Debra Messing shares her resolutions and her philosophy about new beginnings in life.

Debra Messing didn't rest on her laurels when Will & Grace ended. She got busy with a new series and a new body (bye-bye, baby weight!).

In the January issue of Shape, Debra opens up about new beginnings and her philosophy of life. She reveals her strategies and some resolutions she hopes will make 2009 her healthiest and happiest year ever.

Stay true to your roots...

Eric McCormack, Debra's co-star on Will & Grace, once called her the most down-to-earth actress he knows. "That means the world to me," says Debra, who still considers all her co-workers from that series her "family." "I'd like to think I'm that way because of my upbringing. My parents taught us that everyone should be treated with respect, consideration, and dignity," says Debra. "The nicest thing my mother ever said about me is that she's proud of what a nice person I am." It's a quality that's helped her as executive producer of her show. "In my new role, I'm the advocate for my fellow actors and the production departments."

...but stay willing to reinvent yourself

Growing up in Providence, Rhode Island, Debra always knew she wanted to be an actress. "We used to play Gilligan's Island," she recalls. "I wanted to be Ginger, but I was always Mary Ann. Deep inside, aren't we all?" Although her parents allowed her to pursue her dream, they also encouraged her to go to college. At New York University, she got her master's, met her future husband, and transformed herself from Debbie to Debra.

"You take your life in your hands if you call me Debbie today," she says, laughing. Her parents also instilled in her the importance of hard work. From standing on an assembly line making jewelry ("I was just like Lucy in the chocolate factory on I Love Lucy!) to catering events, Debra says it taught her the value of a dollar. "I'm very pragmatic now," she says. "I never assume I'm going to have a job in five years. Look at the economy!"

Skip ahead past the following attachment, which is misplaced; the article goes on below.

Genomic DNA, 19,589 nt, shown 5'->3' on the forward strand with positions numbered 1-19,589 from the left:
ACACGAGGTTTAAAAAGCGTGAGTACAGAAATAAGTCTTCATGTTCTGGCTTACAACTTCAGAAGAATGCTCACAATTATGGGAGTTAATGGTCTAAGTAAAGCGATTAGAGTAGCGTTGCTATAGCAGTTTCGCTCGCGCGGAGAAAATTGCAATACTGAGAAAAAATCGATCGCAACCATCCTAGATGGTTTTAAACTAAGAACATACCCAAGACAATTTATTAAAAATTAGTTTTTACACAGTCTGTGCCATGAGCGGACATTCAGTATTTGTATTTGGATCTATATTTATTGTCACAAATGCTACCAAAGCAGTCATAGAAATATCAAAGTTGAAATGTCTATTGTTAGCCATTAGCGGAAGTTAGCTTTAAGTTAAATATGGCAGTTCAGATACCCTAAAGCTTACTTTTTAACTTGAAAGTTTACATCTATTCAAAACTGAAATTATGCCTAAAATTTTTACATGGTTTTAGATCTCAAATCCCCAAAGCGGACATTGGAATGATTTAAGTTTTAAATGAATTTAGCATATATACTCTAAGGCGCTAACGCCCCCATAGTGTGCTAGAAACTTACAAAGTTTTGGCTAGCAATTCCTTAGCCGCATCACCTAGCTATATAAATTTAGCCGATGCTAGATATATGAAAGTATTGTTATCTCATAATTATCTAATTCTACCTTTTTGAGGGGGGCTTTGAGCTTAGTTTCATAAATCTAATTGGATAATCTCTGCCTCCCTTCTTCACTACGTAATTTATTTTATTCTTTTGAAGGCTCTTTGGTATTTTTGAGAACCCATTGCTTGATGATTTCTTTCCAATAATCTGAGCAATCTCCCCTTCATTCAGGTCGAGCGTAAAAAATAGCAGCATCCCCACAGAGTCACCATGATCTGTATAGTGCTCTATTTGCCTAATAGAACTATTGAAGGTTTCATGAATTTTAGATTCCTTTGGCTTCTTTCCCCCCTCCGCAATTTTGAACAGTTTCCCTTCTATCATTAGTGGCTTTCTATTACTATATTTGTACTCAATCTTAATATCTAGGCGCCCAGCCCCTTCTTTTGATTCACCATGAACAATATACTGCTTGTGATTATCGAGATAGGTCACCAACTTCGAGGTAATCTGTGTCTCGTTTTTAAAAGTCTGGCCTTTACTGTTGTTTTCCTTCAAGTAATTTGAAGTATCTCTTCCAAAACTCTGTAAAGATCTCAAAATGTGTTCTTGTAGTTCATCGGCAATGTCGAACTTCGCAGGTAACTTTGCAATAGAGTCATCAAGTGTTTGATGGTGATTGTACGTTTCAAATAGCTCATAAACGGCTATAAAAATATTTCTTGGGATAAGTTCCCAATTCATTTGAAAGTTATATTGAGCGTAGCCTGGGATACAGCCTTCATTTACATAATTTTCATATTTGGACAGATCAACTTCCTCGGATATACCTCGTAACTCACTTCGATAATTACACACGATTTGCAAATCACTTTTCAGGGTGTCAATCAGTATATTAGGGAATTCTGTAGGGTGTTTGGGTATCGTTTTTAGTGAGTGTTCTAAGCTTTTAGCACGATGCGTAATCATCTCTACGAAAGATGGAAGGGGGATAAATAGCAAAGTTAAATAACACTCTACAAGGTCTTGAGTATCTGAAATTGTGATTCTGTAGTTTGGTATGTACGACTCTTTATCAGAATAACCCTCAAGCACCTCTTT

Debra Messing shares more about her New Year's resolutions.

Stop caring what others think

Everyone knows that dropping your pregnancy weight is tough. Debra tried to do it while the entire world was watching. "It was written about in the tabloids a lot," she says of her post-baby body. "On one page it showed all the actresses who got skinny in six weeks or less, and on the other page was me! I was so depressed and frustrated."

It wasn't that she didn't try to lose the extra 42 pounds. Right after her son was born, Debra went to a personal trainer. "It helped me drop the first few pounds, but I was exhausted! I couldn't work out three hours a day and do my job as a mother and an actress. So I took the pressure off: I cut back on seeing the trainer but started eating healthier." It took her three years, but she got back to her pre-baby weight. "Ultimately I'm very proud of how I dropped the weight because I think it was the healthy approach," she says. "I've finally taken ownership of my body."

Spend quality time with your partner

In her latest film, Nothing Like the Holidays, which opens this month, Debra plays a Jewish girl spending Christmas with her husband's Latin family. In one scene, she gets to salsa dance with John Leguizamo, which she says gave her the bug to take lessons to spend quality time with her own husband.

"I started out as a dancer and my first goal was to be that triple threat: singer, dancer, actor," she says. "Now I'd just like to take salsa classes with lots of other people, because you need a partner." Like her husband? "Oh, he's a great natural dancer and I've wanted to take lessons with him for ten years!" she says. "That would be a great New Year's resolution for us."

Click here for a sneek peek of Debra's new movie.